rettred last night. Mrs. Adams bsd been
her busband'a principal deputy for the last
Good appetite and cheerfulness follows
the use of Prickly Ash Bitters. It purifies
tbe blood, liver and bowela and makea Jtfe
THUNDERSTORMS AND COOLER
Cessation of Hot Wave Promised for
tho Grain Rslaisg Region
of the West. '
WASHINGTON, Jine 11. Forecast:
For Nebraska. Kansas. Indian Terrltnrv
and Oklahoma Showers, thunderstorms and
cooler Thursday; Friday fair.
For Iowa Showers Thursdav: cooler in
extreme western portion; Frldsy fair in
west, showers In east portion.
For Illinois Showers, thunderstorms and
cooler Thursday; Friday partly cloudy,
probably showers; fresh south winds, be.
For Missouri Showera. thunderstorms
and cooler Thursday; Friday showers, ex
cept fair in northwest portion.
For North Dakota Fair Thursdav: cooler
in northwest portion; Friday fair.
For South Dakota Showers Thursdav:
For Colorado and Wyoming Showers and
thunderstorms Thursday; Friday fair.
OFFICE OF THE WEATHER BUREAU.
OMAHA, June 1L Official record of tem
perature and precipitation compared wltb
the corresponding day of the last three
190J. 1901. 1900. m
Maximum temperature ..90 HI M 82
Minimum temperature .. 70 70 M g
Mean temperature 80 M KS li
Precipitation 00 .00 .1)0 .00
Record of temperature and precipitation
at Omaha for this day and alnce March 1.
Normal temperature Tl
Kxcess for tneday 9
Total since March 1 ....401
Normal preclpUutlon 19 inch
Deficiency fox the day 19 Inch
Total rainfall since March 1 (.90 Inches
Deficiency since March 1 4. 07 Inches
Deficiency for cor. period, 1901.... S. 04 Inches
Deficiency for cor. period, 1U00....3.0S Inches
Ueport (rem Station at T P. 11.
CONDITION OF THE
Omaha, clear ..:
North Platte, cloudy ....
Salt I-ake City, clear ...
hapld City, cloudy
St. Louis, part cloudy ..
81. Paul, cloudy
Kansas City, clear
Havre, part cloudy
wi r .00
741 HO .00
78 M' .(0
71 Tl .00
M; M .01
78 St( T
: 76 T
78! 2 .01
62' 9N .(O
70 7l .'O
741 821 .02
90 l! .10
70' 74 .00
74 7 .00
i To .00
Mi M. .00
T indicates trace of precipitation.
I.. A. VVEI.HH.
- Iocal Forecast Official
i miss Amanda Moore i:
1 - - 1 ',
Miss Moon Suffered for Years With
Catarrhal Dyspepsia Ordinary Re
medies Failed to Cure-Pa ru-na
Made Her Well and Strong.
Mis Amanda Moore, Marshall, Tex.,
"I bave suffered for several years past
with acute dyspepsia and trying several
remedies without any help, decided that It
was my fate to suffer through life. Last
winter I took Feruna for a severe catarrh,
the effects of a cold and you can Imagine
my Joy when I found that this wonderful
remedy not only cured my catarrh but
helped my dyspepsia.
"I took three bottles and found
myself well and strong. I can now
cat heartily and have gained twelve
pounds and have good reason to
praise I'eruna." -Miss Amanda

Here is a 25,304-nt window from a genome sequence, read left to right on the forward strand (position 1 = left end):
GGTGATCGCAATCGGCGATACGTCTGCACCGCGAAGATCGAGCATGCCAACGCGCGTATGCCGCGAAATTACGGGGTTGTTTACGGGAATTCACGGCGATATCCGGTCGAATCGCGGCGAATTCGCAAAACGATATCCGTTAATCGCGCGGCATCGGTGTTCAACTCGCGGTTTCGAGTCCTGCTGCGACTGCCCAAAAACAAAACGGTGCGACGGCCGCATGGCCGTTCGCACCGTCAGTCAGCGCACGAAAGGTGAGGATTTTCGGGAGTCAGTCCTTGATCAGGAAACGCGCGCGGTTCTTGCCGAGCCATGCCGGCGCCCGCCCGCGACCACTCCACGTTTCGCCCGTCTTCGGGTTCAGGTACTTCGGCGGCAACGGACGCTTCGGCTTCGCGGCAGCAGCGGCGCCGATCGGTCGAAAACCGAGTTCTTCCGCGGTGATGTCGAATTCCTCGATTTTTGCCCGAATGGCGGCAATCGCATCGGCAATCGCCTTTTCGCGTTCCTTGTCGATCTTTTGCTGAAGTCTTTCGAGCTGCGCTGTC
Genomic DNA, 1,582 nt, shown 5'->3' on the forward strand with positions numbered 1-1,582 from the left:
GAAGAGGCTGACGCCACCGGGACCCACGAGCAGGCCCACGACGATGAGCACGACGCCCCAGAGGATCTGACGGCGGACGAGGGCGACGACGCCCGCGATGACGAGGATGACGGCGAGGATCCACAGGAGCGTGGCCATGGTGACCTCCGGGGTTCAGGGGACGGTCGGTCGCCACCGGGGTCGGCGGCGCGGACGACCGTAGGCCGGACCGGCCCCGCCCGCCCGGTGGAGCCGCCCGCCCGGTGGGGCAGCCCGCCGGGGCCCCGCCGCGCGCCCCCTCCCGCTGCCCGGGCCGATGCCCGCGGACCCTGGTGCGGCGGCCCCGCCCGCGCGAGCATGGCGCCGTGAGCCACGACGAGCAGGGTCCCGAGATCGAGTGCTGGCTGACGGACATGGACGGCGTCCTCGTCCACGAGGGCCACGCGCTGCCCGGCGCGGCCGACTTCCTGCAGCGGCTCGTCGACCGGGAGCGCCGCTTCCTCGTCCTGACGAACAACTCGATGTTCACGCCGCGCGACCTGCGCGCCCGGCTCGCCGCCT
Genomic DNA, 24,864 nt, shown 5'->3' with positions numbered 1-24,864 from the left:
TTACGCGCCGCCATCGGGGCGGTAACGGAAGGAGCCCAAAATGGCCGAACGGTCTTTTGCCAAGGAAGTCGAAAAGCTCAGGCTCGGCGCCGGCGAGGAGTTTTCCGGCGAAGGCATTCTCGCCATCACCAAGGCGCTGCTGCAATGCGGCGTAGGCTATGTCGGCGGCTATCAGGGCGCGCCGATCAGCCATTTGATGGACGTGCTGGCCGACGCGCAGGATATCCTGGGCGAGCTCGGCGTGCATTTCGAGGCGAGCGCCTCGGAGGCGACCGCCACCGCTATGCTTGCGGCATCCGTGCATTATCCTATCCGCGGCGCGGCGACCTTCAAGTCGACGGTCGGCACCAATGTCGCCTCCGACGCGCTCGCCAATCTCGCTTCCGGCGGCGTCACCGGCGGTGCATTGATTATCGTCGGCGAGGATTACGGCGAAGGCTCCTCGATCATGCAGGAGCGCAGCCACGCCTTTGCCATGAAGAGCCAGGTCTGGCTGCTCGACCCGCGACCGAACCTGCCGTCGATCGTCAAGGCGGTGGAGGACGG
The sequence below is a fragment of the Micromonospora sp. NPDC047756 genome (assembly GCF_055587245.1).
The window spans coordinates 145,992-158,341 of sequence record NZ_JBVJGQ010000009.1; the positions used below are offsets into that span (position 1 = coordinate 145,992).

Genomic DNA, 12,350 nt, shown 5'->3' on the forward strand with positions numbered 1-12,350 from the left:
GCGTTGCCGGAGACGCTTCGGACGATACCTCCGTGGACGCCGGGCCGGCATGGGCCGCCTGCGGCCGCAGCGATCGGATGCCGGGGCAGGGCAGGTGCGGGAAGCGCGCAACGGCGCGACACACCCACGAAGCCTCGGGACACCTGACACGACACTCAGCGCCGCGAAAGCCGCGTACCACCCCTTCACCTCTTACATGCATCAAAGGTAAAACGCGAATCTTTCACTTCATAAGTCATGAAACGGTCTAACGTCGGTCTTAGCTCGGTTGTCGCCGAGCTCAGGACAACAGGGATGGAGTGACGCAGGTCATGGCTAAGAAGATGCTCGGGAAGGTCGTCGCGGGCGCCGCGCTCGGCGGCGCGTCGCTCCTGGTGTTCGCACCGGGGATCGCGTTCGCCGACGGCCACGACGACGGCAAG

Graduates of five of the best known colleges of America Included In corps ot
Instructors. Music, Art and Modern Languages taught by women of extended resi
dence In European capitals, under the Instruction of the best masters. Gives good
general education and prepares for any college open to women. Principal's certifi
cate admits to college. Out-door sports, splemild gymnasium under direction of pro
fesslonal instructor. MISS MACRAE. Principal. Omaha.
It Is anything but pleasant to have a hot office In which to work during July
and August. The time to remedy this Is now.
There Is no building In Omaha ao well constructed with reference to the com
fort of Its tenanta In all kinds ot weather as The Bee Building. The court, with Its
fountain is not only a aource of delight to the eye, but furnishes perfect ventilation
and the thick walla and southeast exposure make It an Ideal aummer office building.
There are not many vacant rooms In the building, but the movement in and
out ot the building baa left a tew ot the very choicest rooms at your disposal.
List of vacant rooms in
1 ioom hi itxts feet. Facea Seventeenth
alley. Thla la a large, light room.
lignt, water and janitor service. It
Building Court and Seventeenth
IVITB 101 1 There la no finer office suite In Omaha, than this one. It la located
just on Ui. right nand of the great marble? stairway, and has unusually
large wlnaowa looking upon the front entrance way of the building. It
fronts on Farnara aueet. One room 1 17x11) and the other x). It ha a
burgiar-prool vault, marble raanlei- piece, hardwood floors, and will be
frescoed to ault tenant Price I7J.0
ROOU ao-Si This room la just at the head of the main atalrway on the first floor.
t would be a vory aealrable otttoe for aome real estate maa or con
tractor. The floor apace u loxla test Plica 2u.r
ROOM 808 1 Thla room la 21x8 feet and la vary conveniently located near the
elevator, A sign on the door can be reaally seen in stepping oS the eleva
tor price 115.0
UOOJd aat This room 1 17x32 feet and will be divided to ault the tenant
ibis room is particularly adapted tor aome concern needing barge door
apace ana la a decidedly handsome omce, having an entrance facing tbe
court and wlndowa looking out upon Seventeenth street, it bar. a vary
larxti burglar-proof vault, hard wood floors and la one of tha choicest orfl.
ees la the building
ROOM 40lt 15x13 feet This room la next to the elevator and face court. It